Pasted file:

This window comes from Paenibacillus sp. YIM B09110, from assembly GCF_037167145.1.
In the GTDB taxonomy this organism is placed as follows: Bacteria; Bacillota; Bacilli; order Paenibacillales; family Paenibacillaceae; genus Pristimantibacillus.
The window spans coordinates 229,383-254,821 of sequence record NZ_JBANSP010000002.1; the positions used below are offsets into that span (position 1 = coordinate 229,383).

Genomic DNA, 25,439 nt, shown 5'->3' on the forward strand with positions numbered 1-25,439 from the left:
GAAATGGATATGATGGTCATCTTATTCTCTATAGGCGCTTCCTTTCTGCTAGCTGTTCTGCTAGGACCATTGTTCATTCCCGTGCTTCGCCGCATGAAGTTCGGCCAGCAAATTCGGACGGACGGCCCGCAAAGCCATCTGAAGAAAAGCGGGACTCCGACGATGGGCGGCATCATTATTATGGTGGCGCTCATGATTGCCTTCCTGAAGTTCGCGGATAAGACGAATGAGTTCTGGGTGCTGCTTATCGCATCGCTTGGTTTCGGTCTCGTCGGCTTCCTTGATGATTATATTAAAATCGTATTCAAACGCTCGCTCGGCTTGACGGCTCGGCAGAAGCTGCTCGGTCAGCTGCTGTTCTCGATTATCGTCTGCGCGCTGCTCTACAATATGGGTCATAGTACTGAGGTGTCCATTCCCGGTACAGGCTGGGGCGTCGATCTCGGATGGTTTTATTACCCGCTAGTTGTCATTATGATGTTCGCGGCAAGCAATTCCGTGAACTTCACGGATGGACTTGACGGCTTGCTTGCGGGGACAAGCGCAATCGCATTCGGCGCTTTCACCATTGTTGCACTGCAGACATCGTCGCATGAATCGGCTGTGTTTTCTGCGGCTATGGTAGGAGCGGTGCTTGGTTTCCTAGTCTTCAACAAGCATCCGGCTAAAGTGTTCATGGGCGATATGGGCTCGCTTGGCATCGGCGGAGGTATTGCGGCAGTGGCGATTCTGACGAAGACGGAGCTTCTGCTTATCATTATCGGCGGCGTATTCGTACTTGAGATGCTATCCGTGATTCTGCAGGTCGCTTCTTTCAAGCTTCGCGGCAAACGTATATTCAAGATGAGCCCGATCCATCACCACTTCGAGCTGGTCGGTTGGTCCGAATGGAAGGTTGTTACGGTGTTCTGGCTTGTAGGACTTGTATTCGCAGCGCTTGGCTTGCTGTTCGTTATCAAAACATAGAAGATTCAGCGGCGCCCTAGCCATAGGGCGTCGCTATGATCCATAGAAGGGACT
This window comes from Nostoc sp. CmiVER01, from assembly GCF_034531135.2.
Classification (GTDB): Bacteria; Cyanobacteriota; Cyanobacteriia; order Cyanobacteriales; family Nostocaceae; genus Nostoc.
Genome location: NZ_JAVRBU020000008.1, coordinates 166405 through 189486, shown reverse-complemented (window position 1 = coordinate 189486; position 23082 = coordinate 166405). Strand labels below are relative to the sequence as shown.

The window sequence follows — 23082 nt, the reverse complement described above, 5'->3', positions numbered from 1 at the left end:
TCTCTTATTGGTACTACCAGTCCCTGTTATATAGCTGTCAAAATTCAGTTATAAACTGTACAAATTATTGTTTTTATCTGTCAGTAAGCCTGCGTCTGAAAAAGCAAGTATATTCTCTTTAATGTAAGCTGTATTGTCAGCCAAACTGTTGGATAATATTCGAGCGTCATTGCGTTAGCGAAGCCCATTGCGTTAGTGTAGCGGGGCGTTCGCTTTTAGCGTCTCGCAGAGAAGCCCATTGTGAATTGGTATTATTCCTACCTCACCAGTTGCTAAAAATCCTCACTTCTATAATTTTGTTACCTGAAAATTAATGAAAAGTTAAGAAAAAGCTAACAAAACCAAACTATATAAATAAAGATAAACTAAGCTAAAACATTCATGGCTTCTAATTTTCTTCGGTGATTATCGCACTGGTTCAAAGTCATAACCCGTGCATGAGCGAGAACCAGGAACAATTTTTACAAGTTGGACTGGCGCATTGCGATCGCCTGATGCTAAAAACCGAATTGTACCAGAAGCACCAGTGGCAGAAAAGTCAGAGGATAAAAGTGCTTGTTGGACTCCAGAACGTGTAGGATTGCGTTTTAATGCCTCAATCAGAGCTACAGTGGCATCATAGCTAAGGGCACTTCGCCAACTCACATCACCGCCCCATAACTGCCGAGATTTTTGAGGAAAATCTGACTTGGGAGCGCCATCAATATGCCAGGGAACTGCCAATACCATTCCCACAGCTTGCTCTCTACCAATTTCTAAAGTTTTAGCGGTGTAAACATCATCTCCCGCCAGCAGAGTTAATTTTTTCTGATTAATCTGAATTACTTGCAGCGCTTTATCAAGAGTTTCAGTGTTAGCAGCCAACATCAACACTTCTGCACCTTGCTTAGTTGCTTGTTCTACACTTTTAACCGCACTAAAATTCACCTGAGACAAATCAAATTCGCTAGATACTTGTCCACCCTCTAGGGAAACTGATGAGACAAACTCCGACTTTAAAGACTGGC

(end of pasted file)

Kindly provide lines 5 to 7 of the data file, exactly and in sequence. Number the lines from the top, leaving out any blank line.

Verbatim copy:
GAAATGGATATGATGGTCATCTTATTCTCTATAGGCGCTTCCTTTCTGCTAGCTGTTCTGCTAGGACCATTGTTCATTCCCGTGCTTCGCCGCATGAAGTTCGGCCAGCAAATTCGGACGGACGGCCCGCAAAGCCATCTGAAGAAAAGCGGGACTCCGACGATGGGCGGCATCATTATTATGGTGGCGCTCATGATTGCCTTCCTGAAGTTCGCGGATAAGACGAATGAGTTCTGGGTGCTGCTTATCGCATCGCTTGGTTTCGGTCTCGTCGGCTTCCTTGATGATTATATTAAAATCGTATTCAAACGCTCGCTCGGCTTGACGGCTCGGCAGAAGCTGCTCGGTCAGCTGCTGTTCTCGATTATCGTCTGCGCGCTGCTCTACAATATGGGTCATAGTACTGAGGTGTCCATTCCCGGTACAGGCTGGGGCGTCGATCTCGGATGGTTTTATTACCCGCTAGTTGTCATTATGATGTTCGCGGCAAGCAATTCCGTGAACTTCACGGATGGACTTGACGGCTTGCTTGCGGGGACAAGCGCAATCGCATTCGGCGCTTTCACCATTGTTGCACTGCAGACATCGTCGCATGAATCGGCTGTGTTTTCTGCGGCTATGGTAGGAGCGGTGCTTGGTTTCCTAGTCTTCAACAAGCATCCGGCTAAAGTGTTCATGGGCGATATGGGCTCGCTTGGCATCGGCGGAGGTATTGCGGCAGTGGCGATTCTGACGAAGACGGAGCTTCTGCTTATCATTATCGGCGGCGTATTCGTACTTGAGATGCTATCCGTGATTCTGCAGGTCGCTTCTTTCAAGCTTCGCGGCAAACGTATATTCAAGATGAGCCCGATCCATCACCACTTCGAGCTGGTCGGTTGGTCCGAATGGAAGGTTGTTACGGTGTTCTGGCTTGTAGGACTTGTATTCGCAGCGCTTGGCTTGCTGTTCGTTATCAAAACATAGAAGATTCAGCGGCGCCCTAGCCATAGGGCGTCGCTATGATCCATAGAAGGGACT
This window comes from Nostoc sp. CmiVER01, from assembly GCF_034531135.2.
Classification (GTDB): Bacteria; Cyanobacteriota; Cyanobacteriia; order Cyanobacteriales; family Nostocaceae; genus Nostoc.